NOAH (2014, Darren Aronofsky)
When I was done watching REQUIEM FOR A DREAM, I had to sit in my theater seat for a few extra minutes to gather myself, wipe the tears and snot from my sobbing, wrecked face, and muster the strength to stumble home so I could curl up in bed and wait for the world to end. What I didn’t do was read the book upon which it was based — by Hubert Selby, Jr., who has a cameo in the movie and co-wrote the script with Aronofsky. I was too afraid the book would be even more depressing. But when I got home from NOAH, not sad at all, I looked up the source material and read it for the first time (it’s just a few pages out of Genesis in “The Bible”). What I was surprised to learn from reading was that Aronofsky actually was adding all the saddest shit himself.
First of all, God is not nearly as big a dickwad in the book as he is in the movie. In the book, all he does is tell Noah to build the ark and scoop up his family and every animal (did you know there was supposed to be seven pairs of the nice animals and only one pair of the mean animals? There’s a detail I never knew), then wait out the flood and start re-populating the planet with some epic incest. But what Aronofsky has added to this just makes God out to be a teasing, sadistic wanker with a dictatorial streak of power-hungry spitefulness in him. (At one point, Noah’s rock-monster friends — did I mention there were rock monsters played by Nick Nolte and Tio Salamanca from Breaking Bad? — say that “whenever we disobeyed The Creator, he punished us”). Instead of all three of Noah’s sons getting wives like in the book, Aronofsky only gives one son a wife (his adopted sister — not technically incest!) and only lets a second son flirt with the possibility of a wife before God jams her leg into a bear trap.
So what does this all mean? It adds into Aronofsky’s fairly dark world view over the last 15 years in which humans struggle and cry but almost always endure. While the first half of this film is slow and plodding (I wasn’t much into the rock monsters or the LORD OF THE RINGS-style battles, as adequately done as they were), the second half is kind of a grower — it places the weight of Noah’s moral choice on the viewer’s shoulders and makes us think long after the film is over. And once again, Aronofsky gets some terrific performances; this time he lets Emma Watson go to town with a disturbing subplot about being pregnant and having her child threatened with homicide from her dad. I haven’t seen Watson much on screen (just small roles in THE PERKS OF BEING A WALLFLOWER, THIS IS THE END, and THE BLING RING) but she is dynamite in this.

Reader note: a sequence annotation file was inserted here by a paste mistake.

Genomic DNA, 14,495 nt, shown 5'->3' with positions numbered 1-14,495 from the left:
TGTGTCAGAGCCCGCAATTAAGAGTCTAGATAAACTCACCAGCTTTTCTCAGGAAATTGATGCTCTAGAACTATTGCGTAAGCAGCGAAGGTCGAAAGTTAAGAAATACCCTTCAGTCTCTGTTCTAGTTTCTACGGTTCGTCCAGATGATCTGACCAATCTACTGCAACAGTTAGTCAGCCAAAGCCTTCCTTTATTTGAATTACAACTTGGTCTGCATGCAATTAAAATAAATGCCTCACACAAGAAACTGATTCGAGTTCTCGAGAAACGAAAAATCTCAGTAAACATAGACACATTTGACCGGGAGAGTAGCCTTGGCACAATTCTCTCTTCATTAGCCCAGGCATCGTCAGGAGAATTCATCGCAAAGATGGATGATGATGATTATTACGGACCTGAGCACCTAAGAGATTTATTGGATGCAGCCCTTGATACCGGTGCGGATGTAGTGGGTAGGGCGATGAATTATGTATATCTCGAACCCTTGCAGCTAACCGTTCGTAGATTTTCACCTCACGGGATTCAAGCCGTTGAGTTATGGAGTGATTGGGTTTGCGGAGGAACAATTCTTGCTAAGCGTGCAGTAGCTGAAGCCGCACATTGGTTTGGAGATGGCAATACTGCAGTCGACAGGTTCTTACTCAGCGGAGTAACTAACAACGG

Unfortunately, he doesn’t get a good performance from Ray Winstone, who plays a cartoonish villain (the kind who pauses to shout ridiculous one-liners before charging with a knife) in another subplot that almost ruins the film. And while Matthew Libatique’s reliably great photography and Clint Mansell’s typically heavy score steer the tone in a serious direction, Aronofsky’s script refuses to lighten up the proceedings with any sense of humor. Noah is re-populating the planet with a bunch of white people that aren’t funny. I don’t know if I like what that world is going to be. The only cool people here are the animals, who get drugged once they’re on the ark so they sleep through the flood, but then are nice enough not to eat each other when they all wake up and get off onto land.